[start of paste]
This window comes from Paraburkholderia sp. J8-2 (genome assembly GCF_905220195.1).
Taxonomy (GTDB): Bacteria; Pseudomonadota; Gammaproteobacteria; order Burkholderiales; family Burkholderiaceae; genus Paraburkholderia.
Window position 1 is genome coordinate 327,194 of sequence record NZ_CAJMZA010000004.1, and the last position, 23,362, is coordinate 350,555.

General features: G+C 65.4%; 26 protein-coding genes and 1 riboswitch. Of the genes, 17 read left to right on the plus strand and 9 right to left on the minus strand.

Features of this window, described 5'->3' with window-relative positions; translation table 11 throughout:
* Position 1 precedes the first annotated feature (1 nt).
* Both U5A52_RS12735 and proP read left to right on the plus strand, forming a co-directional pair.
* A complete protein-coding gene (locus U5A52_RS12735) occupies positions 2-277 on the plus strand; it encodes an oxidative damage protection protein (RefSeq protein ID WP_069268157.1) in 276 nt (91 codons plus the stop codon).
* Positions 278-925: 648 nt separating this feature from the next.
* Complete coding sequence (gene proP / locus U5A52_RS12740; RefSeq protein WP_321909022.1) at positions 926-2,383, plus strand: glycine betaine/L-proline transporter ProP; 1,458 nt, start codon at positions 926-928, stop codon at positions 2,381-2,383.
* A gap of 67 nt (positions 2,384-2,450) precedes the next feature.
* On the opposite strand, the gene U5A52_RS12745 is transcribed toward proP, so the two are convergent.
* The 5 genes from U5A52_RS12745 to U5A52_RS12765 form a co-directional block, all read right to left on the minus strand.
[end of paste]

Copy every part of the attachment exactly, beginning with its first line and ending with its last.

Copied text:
This window comes from Paraburkholderia sp. J8-2 (genome assembly GCF_905220195.1).
Taxonomy (GTDB): Bacteria; Pseudomonadota; Gammaproteobacteria; order Burkholderiales; family Burkholderiaceae; genus Paraburkholderia.
Window position 1 is genome coordinate 327,194 of sequence record NZ_CAJMZA010000004.1, and the last position, 23,362, is coordinate 350,555.

General features: G+C 65.4%; 26 protein-coding genes and 1 riboswitch. Of the genes, 17 read left to right on the plus strand and 9 right to left on the minus strand.

Features of this window, described 5'->3' with window-relative positions; translation table 11 throughout:
* Position 1 precedes the first annotated feature (1 nt).
* Both U5A52_RS12735 and proP read left to right on the plus strand, forming a co-directional pair.
* A complete protein-coding gene (locus U5A52_RS12735) occupies positions 2-277 on the plus strand; it encodes an oxidative damage protection protein (RefSeq protein ID WP_069268157.1) in 276 nt (91 codons plus the stop codon).
* Positions 278-925: 648 nt separating this feature from the next.
* Complete coding sequence (gene proP / locus U5A52_RS12740; RefSeq protein WP_321909022.1) at positions 926-2,383, plus strand: glycine betaine/L-proline transporter ProP; 1,458 nt, start codon at positions 926-928, stop codon at positions 2,381-2,383.
* A gap of 67 nt (positions 2,384-2,450) precedes the next feature.
* On the opposite strand, the gene U5A52_RS12745 is transcribed toward proP, so the two are convergent.
* The 5 genes from U5A52_RS12745 to U5A52_RS12765 form a co-directional block, all read right to left on the minus strand.